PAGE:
Ankle Arthritis

Arthritis is a condition that causes pain, stiffness and swelling in the joints. Osteoarthritis is the most common form of arthritis, and like any other joint in the body, the ankle may be affected by this condition. The ankle is the joint that connects the shinbone, or the tibia to the talus, or the upper bone of the foot. Ankle arthritis develops as the cartilage protecting the bones of the joints wears down over time. Over the years, as stress is put on the joints of the ankles, the cartilage wears thin and sometimes even erodes completely. If arthritis develops in the joints of the ankle, stiffness and pain may develop and balance and walking may be affected. Ankle arthritis occurs more frequently in older individuals, however it sometimes develops in athletes from overuse of a joint or after an injury.

Symptoms of Ankle Arthritis

Arthritis of the ankle is believed to be a genetic condition that tends to run in families. An injury to the ankle, such as a fracture or repeated sprains, can also often lead to arthritis, even years after the initial injury. Individuals with arthritis of the ankle may not initially experience any symptoms as the cartilage holding the joint together becomes damaged. As the condition progresses however, symptoms may develop and worsen over time. Symptoms of ankle arthritis may include:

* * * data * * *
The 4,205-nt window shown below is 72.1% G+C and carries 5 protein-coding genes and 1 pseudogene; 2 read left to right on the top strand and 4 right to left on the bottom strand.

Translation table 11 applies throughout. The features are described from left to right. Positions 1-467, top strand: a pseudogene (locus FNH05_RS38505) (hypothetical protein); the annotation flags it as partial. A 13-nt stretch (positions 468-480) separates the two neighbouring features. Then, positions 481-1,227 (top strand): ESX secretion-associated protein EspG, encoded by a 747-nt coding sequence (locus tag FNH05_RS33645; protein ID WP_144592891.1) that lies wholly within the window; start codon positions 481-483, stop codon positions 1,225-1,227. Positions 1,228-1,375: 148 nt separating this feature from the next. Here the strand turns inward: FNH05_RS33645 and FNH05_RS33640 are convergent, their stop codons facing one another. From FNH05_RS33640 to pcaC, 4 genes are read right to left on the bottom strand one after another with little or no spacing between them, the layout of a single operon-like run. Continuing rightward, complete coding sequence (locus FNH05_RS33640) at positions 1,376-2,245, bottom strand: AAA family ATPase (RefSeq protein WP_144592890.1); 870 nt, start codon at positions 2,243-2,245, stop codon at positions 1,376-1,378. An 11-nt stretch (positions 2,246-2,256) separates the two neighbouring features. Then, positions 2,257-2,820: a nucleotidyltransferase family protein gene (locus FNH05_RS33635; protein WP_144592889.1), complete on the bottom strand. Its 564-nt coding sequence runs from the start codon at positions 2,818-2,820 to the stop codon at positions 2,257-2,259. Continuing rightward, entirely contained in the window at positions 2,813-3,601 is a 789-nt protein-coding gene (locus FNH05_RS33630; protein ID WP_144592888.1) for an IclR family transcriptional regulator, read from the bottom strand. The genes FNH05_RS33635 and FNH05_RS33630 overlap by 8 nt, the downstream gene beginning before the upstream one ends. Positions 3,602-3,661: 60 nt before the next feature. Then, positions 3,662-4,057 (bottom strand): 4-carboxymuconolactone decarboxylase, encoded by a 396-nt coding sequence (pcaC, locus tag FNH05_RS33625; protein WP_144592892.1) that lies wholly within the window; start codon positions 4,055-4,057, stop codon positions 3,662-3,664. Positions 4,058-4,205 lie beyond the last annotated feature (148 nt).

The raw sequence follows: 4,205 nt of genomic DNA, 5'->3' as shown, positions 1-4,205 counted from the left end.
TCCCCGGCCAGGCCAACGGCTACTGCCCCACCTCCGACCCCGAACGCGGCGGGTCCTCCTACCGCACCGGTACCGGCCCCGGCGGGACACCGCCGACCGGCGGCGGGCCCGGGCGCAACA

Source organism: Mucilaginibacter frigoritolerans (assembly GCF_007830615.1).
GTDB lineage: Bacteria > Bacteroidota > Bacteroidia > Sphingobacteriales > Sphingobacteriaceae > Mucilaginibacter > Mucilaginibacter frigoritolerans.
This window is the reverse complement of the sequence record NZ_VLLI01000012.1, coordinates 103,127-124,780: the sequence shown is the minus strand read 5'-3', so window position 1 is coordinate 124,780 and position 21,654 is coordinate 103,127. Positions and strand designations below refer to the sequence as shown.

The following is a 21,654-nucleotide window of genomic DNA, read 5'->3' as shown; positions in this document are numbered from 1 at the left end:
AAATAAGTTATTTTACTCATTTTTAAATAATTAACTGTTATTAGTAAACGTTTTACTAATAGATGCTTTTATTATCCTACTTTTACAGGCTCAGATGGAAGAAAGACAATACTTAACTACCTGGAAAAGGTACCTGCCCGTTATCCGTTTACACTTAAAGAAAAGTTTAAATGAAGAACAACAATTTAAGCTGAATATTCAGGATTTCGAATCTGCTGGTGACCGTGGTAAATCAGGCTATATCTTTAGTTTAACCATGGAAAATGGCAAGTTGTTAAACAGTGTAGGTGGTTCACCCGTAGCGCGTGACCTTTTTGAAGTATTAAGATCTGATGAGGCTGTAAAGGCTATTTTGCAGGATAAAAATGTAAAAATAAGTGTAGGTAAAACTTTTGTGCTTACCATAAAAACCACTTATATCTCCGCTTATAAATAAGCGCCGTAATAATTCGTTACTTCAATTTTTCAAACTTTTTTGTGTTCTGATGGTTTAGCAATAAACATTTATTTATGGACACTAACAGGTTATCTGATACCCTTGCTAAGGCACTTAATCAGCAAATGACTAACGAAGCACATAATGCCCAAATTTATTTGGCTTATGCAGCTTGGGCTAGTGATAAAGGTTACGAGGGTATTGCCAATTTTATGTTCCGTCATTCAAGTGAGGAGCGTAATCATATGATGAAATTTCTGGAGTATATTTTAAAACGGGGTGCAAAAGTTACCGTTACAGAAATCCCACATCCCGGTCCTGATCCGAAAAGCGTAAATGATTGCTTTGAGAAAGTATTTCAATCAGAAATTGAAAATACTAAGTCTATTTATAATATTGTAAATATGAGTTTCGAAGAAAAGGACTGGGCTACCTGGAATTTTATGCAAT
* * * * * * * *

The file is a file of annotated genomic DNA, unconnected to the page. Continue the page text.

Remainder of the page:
• Pain
  • Tenderness
  • Stiffness
  • Swelling
  • Bone spurs
  • Deformity of the joint
  • Difficulty walking

If the nerves surrounding the joint become irritated, patients may also experience numbness and tingling in the ankle.

Treatment of Ankle Arthritis

Treatment for arthritis of the ankle depends on the severity of the condition, but often begins with more conservative methods such as losing weight to relieve pressure on the affected ankle. Some patients may experience relief from their symptoms by:

  • Wearing more comfortable shoes
  • Using cushioned shoe inserts
  • Limiting high-impact activities
  • Wearing a brace or using a cane for support

Anti-inflammatory medication and cortisone injections may also be helpful in relieving pain. In severe cases, more advanced treatments such as ankle arthroscopy, ankle fusion surgery or ankle replacement surgery may be recommended.

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